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    When I was in graduate school, back around the time of Inquisition, I took a physical oceanography course. One of our lab activities was to pass a sextant around the class while we were standing on top of the sand dunes at Moss Landing Marine Lab and shoot the sun. We got shots more or less every 2-3 minutes for about 45 minutes bracketing LAN. Then as a class we graphed them...time on the X axis and angle on the Y axis. "Graph" meant with an ancient invention called "graph paper". Upshot...you drew a smooth curve through the points on the graph and adjusted for the height of the dunes and son of a gun but if we didn't get our latitude to within about 4 miles.

    I did some reading and figured out how to get longitude from that measurement as well. "All" you need is a reasonably accurate digital clock set to Greenwich time. I was so intrigue'd by the whole process that I bought a secondhand Tamaya sextant in 1996 and went out to Half Moon Bay a few times to practice before I went to Hawaii that year. I took 3-4 noon sights on the way over that year, and discovered that taking sights off the beach is easy compared to taking sights off a small boat!

    I subsequently sold the Tamaya, but now have the "better" model plastic Davis sextant in my garage.

    Years ago when I was working at the Marine Science Institute, I used cheapo plastic Davis sextants to teach kids how to fix their position on the Bay with horizontal sextant angles and a three-arm protractor. It's pretty remarkable how accurate that is.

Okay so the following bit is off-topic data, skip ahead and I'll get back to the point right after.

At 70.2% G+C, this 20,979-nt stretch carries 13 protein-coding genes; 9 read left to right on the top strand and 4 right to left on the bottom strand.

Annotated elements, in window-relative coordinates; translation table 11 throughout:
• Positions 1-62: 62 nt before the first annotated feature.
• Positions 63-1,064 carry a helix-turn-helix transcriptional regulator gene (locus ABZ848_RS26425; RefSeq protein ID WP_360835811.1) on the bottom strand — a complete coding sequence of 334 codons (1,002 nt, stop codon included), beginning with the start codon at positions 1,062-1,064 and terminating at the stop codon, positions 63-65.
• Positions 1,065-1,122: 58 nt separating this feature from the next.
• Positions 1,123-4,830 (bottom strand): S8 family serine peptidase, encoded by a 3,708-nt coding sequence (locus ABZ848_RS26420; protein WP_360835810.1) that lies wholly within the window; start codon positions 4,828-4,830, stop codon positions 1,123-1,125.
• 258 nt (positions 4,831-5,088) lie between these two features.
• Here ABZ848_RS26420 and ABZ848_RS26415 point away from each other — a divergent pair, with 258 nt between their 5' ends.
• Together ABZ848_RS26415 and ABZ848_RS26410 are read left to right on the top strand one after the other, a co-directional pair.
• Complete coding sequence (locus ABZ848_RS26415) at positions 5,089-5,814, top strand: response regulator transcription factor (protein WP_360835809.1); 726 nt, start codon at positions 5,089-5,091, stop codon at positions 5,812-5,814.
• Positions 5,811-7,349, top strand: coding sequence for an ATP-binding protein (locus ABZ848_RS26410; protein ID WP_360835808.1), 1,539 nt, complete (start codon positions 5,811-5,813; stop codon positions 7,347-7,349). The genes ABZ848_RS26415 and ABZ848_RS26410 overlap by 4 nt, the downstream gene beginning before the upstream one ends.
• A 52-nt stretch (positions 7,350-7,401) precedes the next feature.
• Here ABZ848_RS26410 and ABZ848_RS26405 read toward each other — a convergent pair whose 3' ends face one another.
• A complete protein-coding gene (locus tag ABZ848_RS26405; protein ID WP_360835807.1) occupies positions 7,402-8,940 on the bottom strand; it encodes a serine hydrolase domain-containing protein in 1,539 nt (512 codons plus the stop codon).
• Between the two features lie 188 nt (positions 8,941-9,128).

Last edited by AlanH; 05-11-2017 at 01:41 PM.
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  8. #8
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    If you plan to come to the Tuesday evening session next week, I suggest you take a look at the Sun data in a Nautical Almanac. You can buy the book, or download for free from this site:

    https://www.thenauticalalmanac.com/

    During the session we will plan a noon sight for Thursday, 18 May. For that activity you will only need the Sun data for 18 May, and the 'Increments and Corrections' pages (two pages available from the same site). That’s a total of three sheets of paper.

    I will also bring some sextants for hands on practice. If you have a sextant, feel free to bring it!

  9. #9
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    We had a nice session! Thanks to attendees for your interest and participation. Thanks to Carliane Johnson and Dave Herrigel for help organizing this.

    The brief I presented and the noon-sight form we discussed are available here:

    https://drive.google.com/drive/folde...VU?usp=sharing

    The weather looks good for a noon sight from Alameda this Thursday. I plan to be at the Encinal Boat Launch Ramp (adjacent to the Encinal High School) about 1130 this Thursday (18th) with several sextants for loan. LAN is 1305 PDT.

    Encinal Boat Ramp
    Alameda, CA 94501

    https://goo.gl/maps/Qj1zXLtJ7Cw
    Last edited by hodgmo; 05-17-2017 at 10:33 AM. Reason: Added map link

  10. #10
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    We had a productive noon sight session. Thanks Randy for chronicling the event with images.

    I didn't catch the Sun's altitude at meridian passage but bracketed it to obtain a LAN at 13:05:45 which gives a Lo of 122°19.7' (GPS 122°17.4')

    I did get a complete noon sight yesterday and posted a summary of that in the google drive folder listed above.